You read that right. I don’t know a single one of my passwords anymore. Like most of you I used to use a handful (read 1) of passwords for all of my online logins. I knew this was risky, but my brain wasn’t going to remember a wide variety of weird combinations for every single login. I resisted getting a password manager because it seemed like a huge pain. I couldn’t have been more wrong. I started using 1Password a year ago and it has quickly become one of my favorite tech tools.
What is 1Password
From a high level 1Password is a vault that stores all of your passwords. You create a single, very long master password that unlocks this vault. It holds not only passwords, but can also hold notes, copies of documents etc. 1Password will also auto generate complex passwords for you. You choose the length and amount of special characters based on the requirements of each site. Here is a quick overview video from 1Password.
To start you sign up for 1Password (they offer a free 30 day trial), create your master password and set up your vault. I detail the different experiences between desktop and laptop below. I primarily used Google Chrome’s “save password for later” before 1Password. The first thing I did was go through each saved password in Google and created a new password using the 1Password password generator. Finally I wasn’t using the same password across multiple sites. To date I have logins saved for over 200 sites! No wonder I used the same password – no way I could remember 200 unique passwords.
1Password on your desktop
On your desktop you can download an extension to your browser. In my case I downloaded the Chrome extension. When I launch Chrome I login to my Vault via the extension and I have access to my passwords. If I close Chrome or my computer is idle for too long I have to login with the master password again.
The other great feature is that the extension pops up when I am logging into an account it doesn’t recognize and asks to save my password. If you are creating a new login the extension allows you to quickly generate a new complex password and saves it to your vault.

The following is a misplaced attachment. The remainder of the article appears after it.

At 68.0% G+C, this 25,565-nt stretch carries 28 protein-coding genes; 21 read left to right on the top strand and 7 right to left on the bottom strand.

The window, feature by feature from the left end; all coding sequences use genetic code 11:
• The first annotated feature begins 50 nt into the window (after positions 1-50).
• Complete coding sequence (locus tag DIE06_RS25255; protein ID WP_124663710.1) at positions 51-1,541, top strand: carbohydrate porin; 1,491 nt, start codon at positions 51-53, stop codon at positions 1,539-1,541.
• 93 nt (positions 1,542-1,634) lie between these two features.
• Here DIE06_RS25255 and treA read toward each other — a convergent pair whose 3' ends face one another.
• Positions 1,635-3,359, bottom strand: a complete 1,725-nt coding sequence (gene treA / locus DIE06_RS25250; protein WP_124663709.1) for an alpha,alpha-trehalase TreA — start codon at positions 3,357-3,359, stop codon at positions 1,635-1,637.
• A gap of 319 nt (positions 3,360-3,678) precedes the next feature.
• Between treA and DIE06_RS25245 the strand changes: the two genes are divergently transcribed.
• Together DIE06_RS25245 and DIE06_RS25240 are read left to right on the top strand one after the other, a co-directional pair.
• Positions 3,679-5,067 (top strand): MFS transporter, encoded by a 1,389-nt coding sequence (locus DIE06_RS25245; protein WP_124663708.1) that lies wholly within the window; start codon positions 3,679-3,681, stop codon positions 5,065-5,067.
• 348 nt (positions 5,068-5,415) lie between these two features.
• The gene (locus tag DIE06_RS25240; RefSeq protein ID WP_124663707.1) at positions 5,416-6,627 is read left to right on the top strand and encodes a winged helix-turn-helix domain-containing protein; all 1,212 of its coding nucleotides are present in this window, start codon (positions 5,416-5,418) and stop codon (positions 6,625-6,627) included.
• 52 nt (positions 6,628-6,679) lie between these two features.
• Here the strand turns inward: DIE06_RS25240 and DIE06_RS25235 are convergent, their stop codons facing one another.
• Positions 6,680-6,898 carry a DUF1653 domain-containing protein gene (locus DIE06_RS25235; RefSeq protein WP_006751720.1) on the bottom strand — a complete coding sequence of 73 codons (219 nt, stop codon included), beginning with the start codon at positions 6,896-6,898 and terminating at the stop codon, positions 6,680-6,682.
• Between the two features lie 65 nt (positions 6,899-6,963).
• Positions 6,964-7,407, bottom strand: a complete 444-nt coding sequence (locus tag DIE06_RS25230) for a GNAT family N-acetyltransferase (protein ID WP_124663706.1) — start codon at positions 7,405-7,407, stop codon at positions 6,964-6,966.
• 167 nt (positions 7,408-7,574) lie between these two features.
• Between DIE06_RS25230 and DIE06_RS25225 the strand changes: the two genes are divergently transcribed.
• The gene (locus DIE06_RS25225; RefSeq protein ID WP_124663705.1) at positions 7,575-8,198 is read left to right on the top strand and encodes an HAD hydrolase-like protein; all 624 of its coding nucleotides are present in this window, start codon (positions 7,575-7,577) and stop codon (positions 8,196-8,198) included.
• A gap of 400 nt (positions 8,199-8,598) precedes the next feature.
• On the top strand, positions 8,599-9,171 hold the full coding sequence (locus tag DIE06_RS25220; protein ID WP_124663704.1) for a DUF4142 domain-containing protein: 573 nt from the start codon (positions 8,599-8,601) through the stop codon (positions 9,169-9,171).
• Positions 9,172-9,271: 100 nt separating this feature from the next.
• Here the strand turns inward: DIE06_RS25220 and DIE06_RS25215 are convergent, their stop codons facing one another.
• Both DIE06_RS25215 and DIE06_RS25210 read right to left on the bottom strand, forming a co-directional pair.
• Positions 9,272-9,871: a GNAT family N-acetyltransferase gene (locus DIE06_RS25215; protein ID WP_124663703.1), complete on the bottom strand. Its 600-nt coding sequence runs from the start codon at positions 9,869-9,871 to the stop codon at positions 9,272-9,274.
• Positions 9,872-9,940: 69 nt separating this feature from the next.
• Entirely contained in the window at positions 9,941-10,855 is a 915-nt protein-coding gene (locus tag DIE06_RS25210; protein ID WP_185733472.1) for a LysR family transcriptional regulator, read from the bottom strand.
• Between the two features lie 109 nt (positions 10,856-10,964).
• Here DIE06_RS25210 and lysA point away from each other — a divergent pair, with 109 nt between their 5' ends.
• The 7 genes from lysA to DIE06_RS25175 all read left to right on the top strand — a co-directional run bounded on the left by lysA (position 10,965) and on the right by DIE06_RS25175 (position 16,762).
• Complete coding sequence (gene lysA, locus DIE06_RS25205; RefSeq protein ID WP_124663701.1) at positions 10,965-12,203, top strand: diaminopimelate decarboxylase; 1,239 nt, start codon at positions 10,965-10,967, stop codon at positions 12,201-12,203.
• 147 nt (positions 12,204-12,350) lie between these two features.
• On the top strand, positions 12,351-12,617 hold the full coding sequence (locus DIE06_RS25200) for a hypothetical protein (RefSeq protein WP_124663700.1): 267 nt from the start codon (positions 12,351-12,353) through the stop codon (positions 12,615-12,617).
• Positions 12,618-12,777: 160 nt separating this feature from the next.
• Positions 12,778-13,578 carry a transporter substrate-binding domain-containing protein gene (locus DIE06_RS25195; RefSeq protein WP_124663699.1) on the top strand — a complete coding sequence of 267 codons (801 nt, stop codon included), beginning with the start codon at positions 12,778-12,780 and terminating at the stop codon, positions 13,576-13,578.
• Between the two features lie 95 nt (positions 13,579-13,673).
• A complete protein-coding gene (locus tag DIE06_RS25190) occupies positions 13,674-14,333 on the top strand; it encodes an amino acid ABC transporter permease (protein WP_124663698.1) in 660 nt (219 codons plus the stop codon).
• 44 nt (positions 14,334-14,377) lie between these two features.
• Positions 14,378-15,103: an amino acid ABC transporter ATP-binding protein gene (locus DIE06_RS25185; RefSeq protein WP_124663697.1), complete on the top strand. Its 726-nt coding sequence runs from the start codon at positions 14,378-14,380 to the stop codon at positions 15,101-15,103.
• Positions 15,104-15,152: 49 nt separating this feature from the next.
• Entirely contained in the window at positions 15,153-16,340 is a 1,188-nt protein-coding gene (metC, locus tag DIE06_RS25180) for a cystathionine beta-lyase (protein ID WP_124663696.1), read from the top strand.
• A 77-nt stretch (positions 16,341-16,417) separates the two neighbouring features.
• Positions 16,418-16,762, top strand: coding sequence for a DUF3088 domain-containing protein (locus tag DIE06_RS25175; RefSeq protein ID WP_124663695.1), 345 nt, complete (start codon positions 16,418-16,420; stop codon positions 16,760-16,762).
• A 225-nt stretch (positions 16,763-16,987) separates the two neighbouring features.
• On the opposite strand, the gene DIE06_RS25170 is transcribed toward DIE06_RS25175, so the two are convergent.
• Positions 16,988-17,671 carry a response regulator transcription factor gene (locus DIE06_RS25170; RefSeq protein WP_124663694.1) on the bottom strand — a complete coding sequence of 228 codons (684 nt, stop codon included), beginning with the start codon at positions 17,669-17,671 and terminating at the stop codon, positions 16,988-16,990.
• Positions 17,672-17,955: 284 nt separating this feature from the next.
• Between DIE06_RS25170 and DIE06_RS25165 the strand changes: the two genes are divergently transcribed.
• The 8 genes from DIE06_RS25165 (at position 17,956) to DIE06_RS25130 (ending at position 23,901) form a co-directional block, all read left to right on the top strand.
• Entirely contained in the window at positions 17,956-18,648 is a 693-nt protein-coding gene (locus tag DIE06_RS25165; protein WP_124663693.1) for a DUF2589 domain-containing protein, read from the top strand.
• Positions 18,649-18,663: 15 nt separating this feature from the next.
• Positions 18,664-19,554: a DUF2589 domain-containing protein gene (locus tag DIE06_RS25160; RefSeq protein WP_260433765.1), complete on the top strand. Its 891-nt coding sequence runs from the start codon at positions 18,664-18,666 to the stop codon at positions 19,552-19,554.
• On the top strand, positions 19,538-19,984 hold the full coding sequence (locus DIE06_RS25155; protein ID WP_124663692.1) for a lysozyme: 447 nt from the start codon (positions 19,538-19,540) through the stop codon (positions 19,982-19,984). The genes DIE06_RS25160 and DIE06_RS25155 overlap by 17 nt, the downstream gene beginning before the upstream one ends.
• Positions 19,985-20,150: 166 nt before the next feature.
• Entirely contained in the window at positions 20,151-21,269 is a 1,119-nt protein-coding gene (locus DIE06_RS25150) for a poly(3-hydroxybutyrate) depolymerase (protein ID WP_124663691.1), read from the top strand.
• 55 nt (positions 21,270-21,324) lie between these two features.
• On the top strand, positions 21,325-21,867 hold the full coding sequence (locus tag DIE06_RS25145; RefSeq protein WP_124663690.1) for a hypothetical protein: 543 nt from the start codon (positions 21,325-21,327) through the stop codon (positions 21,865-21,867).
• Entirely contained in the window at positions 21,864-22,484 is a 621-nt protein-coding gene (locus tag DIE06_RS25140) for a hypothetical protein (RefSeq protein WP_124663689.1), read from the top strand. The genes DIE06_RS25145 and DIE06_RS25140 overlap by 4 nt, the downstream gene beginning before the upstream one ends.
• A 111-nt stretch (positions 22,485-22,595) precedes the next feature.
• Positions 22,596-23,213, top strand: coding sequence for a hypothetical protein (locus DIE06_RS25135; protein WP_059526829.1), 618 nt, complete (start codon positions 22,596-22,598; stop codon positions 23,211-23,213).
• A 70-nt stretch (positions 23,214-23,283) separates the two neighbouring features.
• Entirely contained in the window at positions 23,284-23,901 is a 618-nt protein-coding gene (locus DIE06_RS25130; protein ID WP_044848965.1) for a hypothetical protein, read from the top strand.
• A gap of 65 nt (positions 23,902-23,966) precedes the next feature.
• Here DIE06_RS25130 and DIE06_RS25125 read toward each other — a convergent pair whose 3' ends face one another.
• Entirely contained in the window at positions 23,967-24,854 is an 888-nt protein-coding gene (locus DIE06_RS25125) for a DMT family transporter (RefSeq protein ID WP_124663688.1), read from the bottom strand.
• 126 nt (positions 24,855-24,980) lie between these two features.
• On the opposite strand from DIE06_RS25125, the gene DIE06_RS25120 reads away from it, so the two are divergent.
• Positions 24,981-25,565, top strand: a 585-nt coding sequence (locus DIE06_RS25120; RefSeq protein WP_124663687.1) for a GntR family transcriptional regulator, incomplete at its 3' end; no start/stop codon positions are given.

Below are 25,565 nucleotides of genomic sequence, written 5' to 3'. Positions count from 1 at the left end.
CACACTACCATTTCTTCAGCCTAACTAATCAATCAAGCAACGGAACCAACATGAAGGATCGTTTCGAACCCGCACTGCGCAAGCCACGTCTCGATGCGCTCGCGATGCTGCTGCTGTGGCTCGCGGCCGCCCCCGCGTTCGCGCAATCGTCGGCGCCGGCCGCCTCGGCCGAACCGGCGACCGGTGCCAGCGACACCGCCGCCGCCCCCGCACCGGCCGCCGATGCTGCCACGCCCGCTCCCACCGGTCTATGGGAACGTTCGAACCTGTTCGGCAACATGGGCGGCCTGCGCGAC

1Password on your phone
You download the 1Password app to your phone and all of your vault information is now on your phone. I suggest adding the ability to unlock 1Password with your fingerprint, since retyping your very long master password manually on your tiny phone keyboard is a pain.
I have an iPhone, but use the Chrome browser on my phone. 1Password works better if you use Safari on your iPhone since it offers more options to automatically fill in your login information. I loved using 1Password on my previous Google phone with Chrome since the integration was tighter between Chrome – Google – 1Password, but I have made it work. I just go to the 1 Password app and use the 1 click copy feature to copy and paste my password into the corresponding app or website.
There is a bit of a learning curve, but it is worth the additional security and the freedom of not having to remember all of your passwords. The biggest learning curve is realizing that you don’t actually know any of your passwords. For instance my son asked me to put the password for Netflix into the TV. I had no idea what the login was. I grabbed my phone and then typed in the password as I read it off my phone. My son said “Wow – even if I tried I would never remember that password!” Mission accomplished.
I like 1Password so much, and feel online password security is so important, that I set it up for my mom as well. It was a good test of usability as my mom gets easily frustrated when technology doesn’t “just work”. It took a little bit of time for her to adjust, but now she also loves it.
We access so much financial and personal information online that we can’t simply ignore password security. I highly encourage you to check out 1Password and step up your online security measures.
Got a friend who uses the same password on every site? Send them this info about 1Password so they can forget all of their passwords as well.